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The 2012 American Health Care Reform: For, or Against?

Updated on July 3, 2012

Stealing from the rich?

Since the Supreme Court's ruling to uphold Obama's healthcare reform, people in higher paying jobs, and those with bulging wallets and fat bank accounts, are starting to panic. Why? Because they feel that they are being 'bullied' into helping others that have not been as fortunate, or as successful as they have been.

Some may question the level of moral standards by which some of these people have been raised, and whether their high quality of life has been due to their own hard-work and elbow grease, or whether they were born with the metaphoric silver spoon in their mouths, living off of their family's wealth. But are these loud, anti-Obama complainers really just uncaring individuals whose idea of philanthropy is dropping two bucks in the collection plate on a Sunday morning before their round of golf at the local country club, or are they correct in saying that it is not theirs, nor the government's job to help the plight of the millions of Americans who are unable to afford the ridiculously high cost of health care?

Some argue that charging more tax is 'theft' - that it is unconstitutional to make more tax demands on the public when the US government is spending beyond their means, and the national debt is into the trillions of dollars. Maybe so. But what is the alternative? Do we just sit back and watch while those less fortunate are dropping dead around us because they can't afford healthcare? Do we step over the cardboard boxes lining the streets, 'home' to people who may once have had well-paying jobs and houses, but lost it all due to the recession, through no fault of their own? Or because they happen to live in an at-will State, where there is no job security, and an employer can fire someone pretty much on a whim, without any legal repercussions, regardless of whether that person has a family to support, or a mortgage to pay?


45,000 Americans die each year without health insurance...

No one wants to pay more taxes. But as human beings, is it not the 'humane' thing to do, to share what we do have with those who are genuinely needy? It seems to be a common misconception among the rich that they got where they are because they worked hard for it, while those that are poor only found themselves so because of their mistakes or laziness. So does that make a doctor more hardworking and more deserving than the hospital janitor? Or does that make the teacher more deserving than the woman who serves food to the kids in the school cafeteria? No, it certainly does not. What it DOES mean, however, is that the doctor, and the teacher, were two of the fortunate ones who were able to afford to go to college, or had the support of their families in their career paths. Not everyone has that luck. Not everyone who is poor is lazy, or just wants free handouts. But that's how many of the wealthy in America think.

The fact is, much of this backward way of thinking is due to one thing: fear of change. Regardless of how America and the rest of the world feels about Obama and the Democrats, no one can deny that he has dragged America kicking and screaming into the 21st century by implementing affordable access to health care - something that every human being should have a legal right to in this day and age. The only real question should be why it has taken this long. Each year, an estimated 45,000 Americans die because they cannot afford health insurance, thus causing a snowball effect amongst those who feared losing their jobs, and subsequently their access to health care, resulting in fewer arguments against making it accessible to all. The mutual worries which both those against, and those in favor of the reform, is, how much in subsidies are the government willing to offer people in order to get them insured, and how much extra is it going to cost the less needy in taxes?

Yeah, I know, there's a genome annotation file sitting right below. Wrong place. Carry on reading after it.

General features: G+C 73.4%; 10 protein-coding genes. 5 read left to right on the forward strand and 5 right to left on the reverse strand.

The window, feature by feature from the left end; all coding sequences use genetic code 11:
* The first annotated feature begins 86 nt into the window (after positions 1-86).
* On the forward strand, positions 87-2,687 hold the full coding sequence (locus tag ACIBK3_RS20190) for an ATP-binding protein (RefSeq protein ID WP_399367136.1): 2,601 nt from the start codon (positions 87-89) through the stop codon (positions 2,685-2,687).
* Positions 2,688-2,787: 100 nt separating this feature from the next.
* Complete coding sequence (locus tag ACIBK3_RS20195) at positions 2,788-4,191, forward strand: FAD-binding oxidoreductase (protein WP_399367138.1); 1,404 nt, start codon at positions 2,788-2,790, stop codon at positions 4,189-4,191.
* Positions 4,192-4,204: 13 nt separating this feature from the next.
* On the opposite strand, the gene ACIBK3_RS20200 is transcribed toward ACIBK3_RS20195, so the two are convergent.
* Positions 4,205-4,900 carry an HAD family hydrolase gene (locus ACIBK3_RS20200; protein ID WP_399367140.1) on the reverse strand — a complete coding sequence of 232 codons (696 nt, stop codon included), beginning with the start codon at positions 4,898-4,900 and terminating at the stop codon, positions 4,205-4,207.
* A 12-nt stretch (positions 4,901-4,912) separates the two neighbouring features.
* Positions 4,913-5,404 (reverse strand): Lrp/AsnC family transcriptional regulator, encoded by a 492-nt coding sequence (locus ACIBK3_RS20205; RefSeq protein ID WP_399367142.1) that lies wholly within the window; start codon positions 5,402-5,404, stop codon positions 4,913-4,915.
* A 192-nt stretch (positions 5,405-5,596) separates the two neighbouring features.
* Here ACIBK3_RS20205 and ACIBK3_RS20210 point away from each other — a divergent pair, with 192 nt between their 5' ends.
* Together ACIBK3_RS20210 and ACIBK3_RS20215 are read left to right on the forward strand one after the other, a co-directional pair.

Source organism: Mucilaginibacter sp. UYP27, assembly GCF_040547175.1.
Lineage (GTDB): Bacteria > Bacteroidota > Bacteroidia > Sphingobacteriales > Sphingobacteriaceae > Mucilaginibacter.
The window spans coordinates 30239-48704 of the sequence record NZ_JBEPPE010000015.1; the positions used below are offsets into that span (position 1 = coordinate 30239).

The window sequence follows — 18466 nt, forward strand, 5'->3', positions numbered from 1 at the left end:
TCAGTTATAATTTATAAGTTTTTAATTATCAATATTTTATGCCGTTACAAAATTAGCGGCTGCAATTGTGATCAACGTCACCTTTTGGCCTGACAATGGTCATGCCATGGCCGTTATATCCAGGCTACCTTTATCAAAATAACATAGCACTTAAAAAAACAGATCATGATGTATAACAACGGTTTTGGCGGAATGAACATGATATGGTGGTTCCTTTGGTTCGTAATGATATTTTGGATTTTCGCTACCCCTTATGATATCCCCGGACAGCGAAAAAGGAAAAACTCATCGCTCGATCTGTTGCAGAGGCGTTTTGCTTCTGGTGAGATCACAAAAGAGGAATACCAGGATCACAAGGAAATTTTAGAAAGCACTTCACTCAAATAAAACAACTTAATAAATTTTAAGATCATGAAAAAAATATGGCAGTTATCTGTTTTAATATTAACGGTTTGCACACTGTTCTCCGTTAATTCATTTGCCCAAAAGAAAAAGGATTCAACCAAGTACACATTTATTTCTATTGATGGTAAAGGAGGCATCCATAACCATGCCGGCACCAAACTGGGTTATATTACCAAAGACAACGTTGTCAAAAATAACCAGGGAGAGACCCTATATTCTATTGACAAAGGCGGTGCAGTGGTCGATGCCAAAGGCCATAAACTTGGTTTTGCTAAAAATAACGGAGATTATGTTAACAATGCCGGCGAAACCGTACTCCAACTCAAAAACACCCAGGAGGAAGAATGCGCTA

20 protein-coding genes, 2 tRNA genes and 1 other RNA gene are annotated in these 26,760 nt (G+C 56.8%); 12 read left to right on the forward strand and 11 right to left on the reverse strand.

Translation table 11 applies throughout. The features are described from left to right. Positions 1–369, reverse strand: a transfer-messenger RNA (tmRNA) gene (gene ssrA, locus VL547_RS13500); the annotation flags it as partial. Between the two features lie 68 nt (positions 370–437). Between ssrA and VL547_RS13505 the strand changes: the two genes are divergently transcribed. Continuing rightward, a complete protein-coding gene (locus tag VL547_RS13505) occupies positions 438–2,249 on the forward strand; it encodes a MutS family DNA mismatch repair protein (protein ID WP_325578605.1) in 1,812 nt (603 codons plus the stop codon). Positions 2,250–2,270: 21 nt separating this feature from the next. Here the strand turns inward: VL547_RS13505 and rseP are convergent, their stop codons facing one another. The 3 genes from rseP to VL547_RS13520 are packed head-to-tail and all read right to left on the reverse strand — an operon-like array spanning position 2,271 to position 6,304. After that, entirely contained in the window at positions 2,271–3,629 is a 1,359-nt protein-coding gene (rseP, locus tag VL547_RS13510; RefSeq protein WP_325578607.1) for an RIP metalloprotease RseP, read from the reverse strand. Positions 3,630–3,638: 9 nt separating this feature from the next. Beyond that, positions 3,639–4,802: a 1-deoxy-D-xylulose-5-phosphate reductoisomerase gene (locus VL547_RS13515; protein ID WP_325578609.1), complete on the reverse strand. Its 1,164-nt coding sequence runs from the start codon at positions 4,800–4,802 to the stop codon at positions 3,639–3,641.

Being told that you will be fined if you do not acquire health insurance is one thing, but not providing adequate means of getting it, is quite another.

A help, or a hinder?

At the end of the day, the reform will aid the millions who would otherwise be refused coverage by insurance companies because of pre-existing conditions, and allow children coverage on their parents' policies up to the age of 26. But while millions of Americans celebrate the new law, which will be implemented by 2014, there are millions more who will continue to be without coverage because, even with government subsidies, they still won't be able to afford to purchase insurance. And to add insult to injury, it is those poorer people who will be fined for not complying with the new law. Perhaps it would have been more constitutional to make all health care more affordable (or free like it is in other leading, modern countries), but then allow people the choice as to whether they buy into it or not. Instead, the new law will be adding further financial stress and burden to families and small businesses, with the possibility of them being fined for not having the money to pay for something they had no choice about in the first place. Only time will tell as to whether Obama's health care reform will work in the way he hoped. In a perfect world, the idea is fantastic, and will give back the quality of life that everyone deserves by making health insurance accessible to all. After all, the value of someone's life should not be based upon how much they have in their bank account.


What are you most concerned about regarding the new health care reform?

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